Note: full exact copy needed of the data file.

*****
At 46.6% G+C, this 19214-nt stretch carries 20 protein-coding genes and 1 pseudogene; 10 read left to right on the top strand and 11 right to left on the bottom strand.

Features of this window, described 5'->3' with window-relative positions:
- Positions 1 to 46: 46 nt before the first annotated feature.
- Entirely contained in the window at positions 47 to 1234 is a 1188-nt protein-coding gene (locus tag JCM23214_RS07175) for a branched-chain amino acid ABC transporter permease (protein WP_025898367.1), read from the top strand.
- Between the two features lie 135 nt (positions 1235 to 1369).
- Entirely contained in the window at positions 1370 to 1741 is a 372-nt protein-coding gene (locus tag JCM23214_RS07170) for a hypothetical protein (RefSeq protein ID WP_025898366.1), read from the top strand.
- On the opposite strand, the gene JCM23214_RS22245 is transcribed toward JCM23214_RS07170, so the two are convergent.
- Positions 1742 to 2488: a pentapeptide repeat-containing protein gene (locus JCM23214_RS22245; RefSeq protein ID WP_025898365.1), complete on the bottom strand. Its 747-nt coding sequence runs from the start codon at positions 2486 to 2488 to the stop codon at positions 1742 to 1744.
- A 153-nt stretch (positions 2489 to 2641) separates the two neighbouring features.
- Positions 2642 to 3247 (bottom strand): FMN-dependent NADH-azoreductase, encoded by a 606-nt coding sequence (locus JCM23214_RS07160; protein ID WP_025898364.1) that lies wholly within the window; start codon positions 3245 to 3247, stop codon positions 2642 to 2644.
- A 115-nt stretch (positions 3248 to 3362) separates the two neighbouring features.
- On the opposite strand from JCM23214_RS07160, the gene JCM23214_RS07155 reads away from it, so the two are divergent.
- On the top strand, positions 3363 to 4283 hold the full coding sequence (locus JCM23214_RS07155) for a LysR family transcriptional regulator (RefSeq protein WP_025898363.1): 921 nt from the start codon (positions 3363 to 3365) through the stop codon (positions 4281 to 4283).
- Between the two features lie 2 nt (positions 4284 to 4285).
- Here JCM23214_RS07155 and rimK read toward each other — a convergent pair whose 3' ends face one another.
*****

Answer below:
At 46.6% G+C, this 19214-nt stretch carries 20 protein-coding genes and 1 pseudogene; 10 read left to right on the top strand and 11 right to left on the bottom strand.

Features of this window, described 5'->3' with window-relative positions:
- Positions 1 to 46: 46 nt before the first annotated feature.
- Entirely contained in the window at positions 47 to 1234 is a 1188-nt protein-coding gene (locus tag JCM23214_RS07175) for a branched-chain amino acid ABC transporter permease (protein WP_025898367.1), read from the top strand.
- Between the two features lie 135 nt (positions 1235 to 1369).
- Entirely contained in the window at positions 1370 to 1741 is a 372-nt protein-coding gene (locus tag JCM23214_RS07170) for a hypothetical protein (RefSeq protein ID WP_025898366.1), read from the top strand.
- On the opposite strand, the gene JCM23214_RS22245 is transcribed toward JCM23214_RS07170, so the two are convergent.
- Positions 1742 to 2488: a pentapeptide repeat-containing protein gene (locus JCM23214_RS22245; RefSeq protein ID WP_025898365.1), complete on the bottom strand. Its 747-nt coding sequence runs from the start codon at positions 2486 to 2488 to the stop codon at positions 1742 to 1744.
- A 153-nt stretch (positions 2489 to 2641) separates the two neighbouring features.
- Positions 2642 to 3247 (bottom strand): FMN-dependent NADH-azoreductase, encoded by a 606-nt coding sequence (locus JCM23214_RS07160; protein ID WP_025898364.1) that lies wholly within the window; start codon positions 3245 to 3247, stop codon positions 2642 to 2644.
- A 115-nt stretch (positions 3248 to 3362) separates the two neighbouring features.
- On the opposite strand from JCM23214_RS07160, the gene JCM23214_RS07155 reads away from it, so the two are divergent.
- On the top strand, positions 3363 to 4283 hold the full coding sequence (locus JCM23214_RS07155) for a LysR family transcriptional regulator (RefSeq protein WP_025898363.1): 921 nt from the start codon (positions 3363 to 3365) through the stop codon (positions 4281 to 4283).
- Between the two features lie 2 nt (positions 4284 to 4285).
- Here JCM23214_RS07155 and rimK read toward each other — a convergent pair whose 3' ends face one another.